The Colorado Avalanche have tried to make moves that proved they believe relevancy is an option now, even as recently as a few months ago. That’s why they acquired forwards Shawn Matthias and Mikkel Boedker. They thought they were making a push for the playoffs.

However, the Colorado Avalanche core players are immature. I don’t mean that disparagingly — I mean they still haven’t gotten the winning kind of experience. For players like Gabriel Landeskog and Nathan MacKinnon, I feel like the winning attitude that led to their being high draft picks has dissipated — more so for Matt Duchene and Erik Johnson because it’s been so long since they were expected to be winners.

Future of the Colorado Avalanche

Former Denver Post beat writer Adrian Dater said something during a recent radio interview that stuck with me — Sakic and Roy are in the middle of a five-year plan with the Colorado Avalanche.

That first, Why Not Us season was a fallacy. Why do teams play better for a little while when you first make a coaching change? Because they’re invigorated — and maybe because they have to prove they weren’t really the problem. New coaches usually get just a few good games — Patrick Roy got a whole season.

Now we’re seeing the reality of the five-year plan — that it’s going to actually take five years. (In case you’re wondering, that’s the length of Patrick Roy’s contract, including the extension.)

Joe Sakic and Patrick Roy inherited a broken team. Former management and coaching had run them with little vision — something like what the Edmonton Oilers are doing right now. In fact. while doing research for draft articles, I found instances in which former Avs GM Greg Sherman had traded down in the draft for no good reason! We can also see that former Avs scout Rick Pracey was wrong more often than he was right.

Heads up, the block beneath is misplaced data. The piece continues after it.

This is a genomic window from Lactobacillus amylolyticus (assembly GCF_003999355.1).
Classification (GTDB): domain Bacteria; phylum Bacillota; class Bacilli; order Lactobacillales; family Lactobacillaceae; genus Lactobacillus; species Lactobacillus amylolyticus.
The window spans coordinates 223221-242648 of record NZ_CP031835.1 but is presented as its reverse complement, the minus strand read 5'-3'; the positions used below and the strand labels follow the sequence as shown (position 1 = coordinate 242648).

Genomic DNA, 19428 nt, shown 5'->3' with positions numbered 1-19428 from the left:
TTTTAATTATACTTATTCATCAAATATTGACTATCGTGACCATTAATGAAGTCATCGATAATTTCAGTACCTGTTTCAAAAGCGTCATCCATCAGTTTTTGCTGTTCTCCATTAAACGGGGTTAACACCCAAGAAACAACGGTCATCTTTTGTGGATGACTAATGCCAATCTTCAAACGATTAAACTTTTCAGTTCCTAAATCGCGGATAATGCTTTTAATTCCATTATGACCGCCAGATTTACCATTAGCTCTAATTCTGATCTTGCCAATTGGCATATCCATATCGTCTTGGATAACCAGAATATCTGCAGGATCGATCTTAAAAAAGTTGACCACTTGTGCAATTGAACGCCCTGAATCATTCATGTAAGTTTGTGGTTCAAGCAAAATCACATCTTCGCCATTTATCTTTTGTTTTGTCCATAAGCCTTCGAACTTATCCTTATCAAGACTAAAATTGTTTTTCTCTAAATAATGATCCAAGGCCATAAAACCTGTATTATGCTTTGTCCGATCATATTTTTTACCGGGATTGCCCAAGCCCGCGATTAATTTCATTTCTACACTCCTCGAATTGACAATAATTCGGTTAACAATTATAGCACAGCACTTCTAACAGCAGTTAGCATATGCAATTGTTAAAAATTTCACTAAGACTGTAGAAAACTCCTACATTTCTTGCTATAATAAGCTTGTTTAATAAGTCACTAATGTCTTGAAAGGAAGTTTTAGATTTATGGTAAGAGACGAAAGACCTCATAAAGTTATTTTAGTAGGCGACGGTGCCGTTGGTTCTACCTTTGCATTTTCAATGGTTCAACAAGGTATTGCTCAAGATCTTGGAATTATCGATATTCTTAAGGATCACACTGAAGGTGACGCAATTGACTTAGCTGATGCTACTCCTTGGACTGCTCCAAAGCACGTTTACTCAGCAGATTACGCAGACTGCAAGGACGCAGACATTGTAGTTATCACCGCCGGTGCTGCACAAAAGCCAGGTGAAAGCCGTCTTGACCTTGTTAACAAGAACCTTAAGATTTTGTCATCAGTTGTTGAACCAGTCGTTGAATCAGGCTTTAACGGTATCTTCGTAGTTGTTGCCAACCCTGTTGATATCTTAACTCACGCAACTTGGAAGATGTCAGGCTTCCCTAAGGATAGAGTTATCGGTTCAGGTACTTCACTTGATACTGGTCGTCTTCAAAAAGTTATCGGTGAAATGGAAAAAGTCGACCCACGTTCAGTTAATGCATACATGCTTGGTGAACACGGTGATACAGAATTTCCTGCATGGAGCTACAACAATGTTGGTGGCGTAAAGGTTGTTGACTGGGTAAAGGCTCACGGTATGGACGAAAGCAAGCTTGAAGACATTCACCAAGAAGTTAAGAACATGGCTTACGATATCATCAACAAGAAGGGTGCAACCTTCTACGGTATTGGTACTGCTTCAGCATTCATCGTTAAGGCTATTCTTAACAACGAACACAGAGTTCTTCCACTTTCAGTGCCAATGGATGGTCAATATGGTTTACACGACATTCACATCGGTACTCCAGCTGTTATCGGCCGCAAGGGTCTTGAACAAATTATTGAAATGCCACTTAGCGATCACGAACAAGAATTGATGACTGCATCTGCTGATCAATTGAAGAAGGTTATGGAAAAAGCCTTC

Sakic and Roy may not have made the right moves in the first year-and-a-half because they thought they were building on something. I’d say that, by at least the 2015 draft, if not sooner, they both realized they were not building on a solid foundation. The Colorado Avalanche have some very pretty window dressing in a core of talented youngsters but no foundation or house to support them.

By last draft, and certainly with this draft and free agency, Sakic and Roy are acknowledging they must start from scratch.

Luckily, the pair seem to be operating with the same vision that carried them to the winner’s circle as players. They see what type of players and systems around which they want to build the team, and they’re sticking to it.

Next: Sakic and Roy's plans for the Team

Personally, I believe in the vision. I don’t like the setbacks, but I appreciate that the direction seems pretty clear. Colorado is going to be built around players who exhibit some combination of the following skills and attributes — size, speed, grit, two-way play, leadership.

That is the identity of the Colorado Avalanche. At this point we are more than halfway through the five-year plan. We might as well strap in and see what’s at the end. Sure, it could be a bust — but can you really think of any other context that puts Sakic and Roy in the “bust” category?

Plus, are you really ready for a whole new management system with new vision — and a restart on the rebuild? I’m not.